• Before or after transplanting your cacti, avoid watering them. So that roots can continue to grow, let the soil dry. Additionally, you should hold off on watering your cactus for seven to ten days after repotting. This is crucial since handling the plant could harm the roots, and any contact with water could kill the plant.
  • Since certain cacti have extremely pointed spines, additional protection is required when repotting them. This can be a spare glove, newspaper, or piece of cloth.
  • When repotting cacti, you must safeguard your hands. Several cactus will have longer, sharper spines, so be extra cautious! These nitrile coated gloves, which function far better than leather gloves since they are thicker, are the ideal tools for defending your hands from spiky cacti. Wear two sets of gloves or get gloves with double coating if you have a cactus with sharp spikes.

How to repot your cactusstep by step overview

  • Prepare the materials and the area before you start repotting your cactus. Have ready-mixed soil, a plastic container for handling root balls, a brush, nitrile gloves, a wooden stick, some folded newspaper, and shears with micro-tips or scissors on hand as well.
  • Select a container for your cactus. A pot should be larger than the one before it and cleaned and sanitized. Avoid choosing a pot that is too big since cactus want a snug fit. When choosing a pot, make sure it isn’t too deep and that it is at least 1-2 inches wider than your cactus. However, there should be enough room for the roots of the cacti to sit comfortably in the pot. Pick the same-sized container and repot your cactus if it has extremely weak roots and hasn’t been growing steadily. This will encourage growth. Add bone meal, egg shells, or time-release fertilizer to the soil. Read more about selecting a container here.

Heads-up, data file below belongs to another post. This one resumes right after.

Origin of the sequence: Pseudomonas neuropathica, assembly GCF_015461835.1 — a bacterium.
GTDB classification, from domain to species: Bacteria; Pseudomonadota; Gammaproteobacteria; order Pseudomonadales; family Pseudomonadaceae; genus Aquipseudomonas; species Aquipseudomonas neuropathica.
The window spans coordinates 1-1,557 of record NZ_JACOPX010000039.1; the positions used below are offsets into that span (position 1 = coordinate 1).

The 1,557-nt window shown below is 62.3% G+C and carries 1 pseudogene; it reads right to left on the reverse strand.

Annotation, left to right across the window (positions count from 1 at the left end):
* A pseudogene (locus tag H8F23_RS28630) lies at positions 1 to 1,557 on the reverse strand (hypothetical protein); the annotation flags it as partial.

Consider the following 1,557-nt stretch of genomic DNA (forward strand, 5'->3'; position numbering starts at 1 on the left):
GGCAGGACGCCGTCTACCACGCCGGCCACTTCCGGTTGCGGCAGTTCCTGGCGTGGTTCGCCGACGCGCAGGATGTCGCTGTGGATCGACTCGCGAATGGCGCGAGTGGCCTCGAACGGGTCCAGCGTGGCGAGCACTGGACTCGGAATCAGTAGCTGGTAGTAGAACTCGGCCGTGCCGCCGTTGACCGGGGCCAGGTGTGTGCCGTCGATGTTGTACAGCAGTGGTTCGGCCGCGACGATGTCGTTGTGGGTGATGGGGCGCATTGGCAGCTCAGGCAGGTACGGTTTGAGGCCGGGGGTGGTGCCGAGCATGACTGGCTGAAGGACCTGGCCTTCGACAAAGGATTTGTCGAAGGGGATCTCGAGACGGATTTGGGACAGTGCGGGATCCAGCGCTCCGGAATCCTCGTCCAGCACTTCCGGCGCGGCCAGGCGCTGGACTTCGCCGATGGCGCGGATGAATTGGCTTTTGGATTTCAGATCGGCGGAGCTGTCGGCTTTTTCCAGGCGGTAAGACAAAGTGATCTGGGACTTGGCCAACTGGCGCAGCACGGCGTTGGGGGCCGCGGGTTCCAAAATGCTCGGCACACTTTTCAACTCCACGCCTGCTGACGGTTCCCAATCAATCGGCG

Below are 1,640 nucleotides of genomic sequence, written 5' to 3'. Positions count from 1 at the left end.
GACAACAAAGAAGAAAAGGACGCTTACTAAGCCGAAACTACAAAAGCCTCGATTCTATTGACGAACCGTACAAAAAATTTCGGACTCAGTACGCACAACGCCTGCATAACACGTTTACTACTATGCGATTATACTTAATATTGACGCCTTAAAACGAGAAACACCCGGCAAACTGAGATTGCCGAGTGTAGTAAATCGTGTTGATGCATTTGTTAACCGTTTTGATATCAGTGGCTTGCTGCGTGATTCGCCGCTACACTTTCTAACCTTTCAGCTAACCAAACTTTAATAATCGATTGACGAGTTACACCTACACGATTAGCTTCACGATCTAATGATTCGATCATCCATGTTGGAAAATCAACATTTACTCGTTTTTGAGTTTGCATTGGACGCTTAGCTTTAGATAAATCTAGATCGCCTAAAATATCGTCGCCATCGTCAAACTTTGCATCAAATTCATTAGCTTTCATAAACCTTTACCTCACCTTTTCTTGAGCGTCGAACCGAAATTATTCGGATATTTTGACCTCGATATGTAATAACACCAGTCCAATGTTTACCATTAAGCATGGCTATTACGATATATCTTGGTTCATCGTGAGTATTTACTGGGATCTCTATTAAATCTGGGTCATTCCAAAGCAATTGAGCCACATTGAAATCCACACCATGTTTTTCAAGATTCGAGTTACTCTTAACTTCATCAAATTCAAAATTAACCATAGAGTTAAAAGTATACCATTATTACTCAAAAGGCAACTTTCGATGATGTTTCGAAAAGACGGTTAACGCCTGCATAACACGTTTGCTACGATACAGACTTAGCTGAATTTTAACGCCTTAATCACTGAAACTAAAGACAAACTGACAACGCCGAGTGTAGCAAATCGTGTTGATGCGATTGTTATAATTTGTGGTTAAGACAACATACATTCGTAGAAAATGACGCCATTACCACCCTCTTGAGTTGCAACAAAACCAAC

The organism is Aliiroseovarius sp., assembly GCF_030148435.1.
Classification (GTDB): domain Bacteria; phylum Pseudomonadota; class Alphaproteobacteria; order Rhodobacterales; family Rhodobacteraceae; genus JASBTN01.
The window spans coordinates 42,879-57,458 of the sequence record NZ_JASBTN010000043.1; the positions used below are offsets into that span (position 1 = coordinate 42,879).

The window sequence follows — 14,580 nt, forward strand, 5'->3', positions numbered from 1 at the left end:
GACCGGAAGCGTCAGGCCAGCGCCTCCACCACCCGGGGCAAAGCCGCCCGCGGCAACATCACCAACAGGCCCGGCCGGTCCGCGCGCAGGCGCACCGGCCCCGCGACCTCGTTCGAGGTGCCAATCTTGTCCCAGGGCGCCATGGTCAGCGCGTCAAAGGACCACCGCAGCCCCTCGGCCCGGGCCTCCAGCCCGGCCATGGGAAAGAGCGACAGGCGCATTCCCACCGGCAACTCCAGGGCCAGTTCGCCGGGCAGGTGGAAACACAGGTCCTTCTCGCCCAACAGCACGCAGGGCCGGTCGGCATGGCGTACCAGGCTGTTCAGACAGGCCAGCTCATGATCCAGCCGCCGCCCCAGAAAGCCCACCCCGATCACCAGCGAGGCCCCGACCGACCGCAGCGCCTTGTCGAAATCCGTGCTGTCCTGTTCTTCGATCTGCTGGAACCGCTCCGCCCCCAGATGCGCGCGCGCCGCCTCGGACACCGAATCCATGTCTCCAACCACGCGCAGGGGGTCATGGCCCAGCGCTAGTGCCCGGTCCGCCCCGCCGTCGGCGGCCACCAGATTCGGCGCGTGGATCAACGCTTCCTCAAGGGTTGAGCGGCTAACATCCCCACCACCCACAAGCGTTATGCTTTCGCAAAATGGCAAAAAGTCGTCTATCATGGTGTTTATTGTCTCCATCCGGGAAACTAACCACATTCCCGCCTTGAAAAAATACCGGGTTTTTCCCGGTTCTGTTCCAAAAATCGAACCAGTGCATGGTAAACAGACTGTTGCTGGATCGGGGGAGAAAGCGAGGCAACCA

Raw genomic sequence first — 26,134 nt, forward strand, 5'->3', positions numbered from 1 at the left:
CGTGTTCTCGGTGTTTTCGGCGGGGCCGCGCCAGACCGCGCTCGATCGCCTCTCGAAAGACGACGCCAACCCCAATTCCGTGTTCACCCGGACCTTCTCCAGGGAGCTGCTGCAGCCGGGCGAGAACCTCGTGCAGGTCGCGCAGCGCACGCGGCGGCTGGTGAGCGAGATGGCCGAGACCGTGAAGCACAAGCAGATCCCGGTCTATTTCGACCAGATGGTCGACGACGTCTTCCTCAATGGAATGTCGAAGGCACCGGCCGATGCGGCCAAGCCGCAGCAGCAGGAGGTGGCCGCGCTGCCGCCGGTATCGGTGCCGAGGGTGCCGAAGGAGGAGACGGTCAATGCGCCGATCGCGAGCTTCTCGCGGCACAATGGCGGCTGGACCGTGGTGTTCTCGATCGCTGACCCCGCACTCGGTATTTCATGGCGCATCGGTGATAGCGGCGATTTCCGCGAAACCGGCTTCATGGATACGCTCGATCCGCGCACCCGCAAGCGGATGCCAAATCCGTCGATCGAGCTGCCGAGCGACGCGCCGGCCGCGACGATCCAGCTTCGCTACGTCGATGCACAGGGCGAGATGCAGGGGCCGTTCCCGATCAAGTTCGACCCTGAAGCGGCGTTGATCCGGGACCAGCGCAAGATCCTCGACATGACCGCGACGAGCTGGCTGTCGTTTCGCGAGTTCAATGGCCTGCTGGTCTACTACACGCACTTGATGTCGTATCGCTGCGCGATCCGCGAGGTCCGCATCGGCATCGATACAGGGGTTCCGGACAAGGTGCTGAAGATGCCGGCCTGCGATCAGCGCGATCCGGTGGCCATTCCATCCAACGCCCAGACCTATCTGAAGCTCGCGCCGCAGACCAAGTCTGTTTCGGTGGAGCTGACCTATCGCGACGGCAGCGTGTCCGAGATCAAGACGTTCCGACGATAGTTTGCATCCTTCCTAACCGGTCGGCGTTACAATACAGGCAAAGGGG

• Add charcoal and some rocks or gravel to the pot you’ll be using. This will facilitate drainage and stop soil from escaping drainage holes. Add some fresh soil mixture on top before planting your cactus.
  • Remove your cactus from the pot (we’ll go over how to do it in a moment) and clean the roots of any old soil. If the old soil is difficult to remove, soak it.

Do cacti prefer little pots?

Your cactus or succulent plant’s survival depends on the pot size and soil type you choose.

In this section, you will learn how to pot or repot your plant, how to knock out a plant, and how to manage prickly plants, as well as everything else you need to know about properly caring for your cactus or succulent plant.

When they’re young, succulents and cacti can be kept in a dish garden. For a start, the common clay bonsai trays are excellent.

The plants can be moved into their own pots when they become too large. No matter the temperature—45°F or 85°F—the plants will remain the same size if you keep them dry. The plants will rot if you water them in cold weather or when they are dormant.

Avoid overpoting. Rotting roots are frequently caused by overpotting. Put the smaller pot into the larger pot and fill the area in between with gravel if the plant is top heavy. This will provide the plant with a sturdy foundation without putting it at risk of decay.

Pot Size

Cacti and other succulents should be potted in the smallest containers possible. Use a pot for cactus that is just big enough to accommodate the plant. Use a pot that is just a little bit bigger than the root ball for other succulents.

The drainage provided by the holes on the pot’s bottom is insufficient for some plants. Make the hole in a clay pot bigger by using a hammer and a screwdriver. For a plastic pot, use a hot knife or hot ice pick.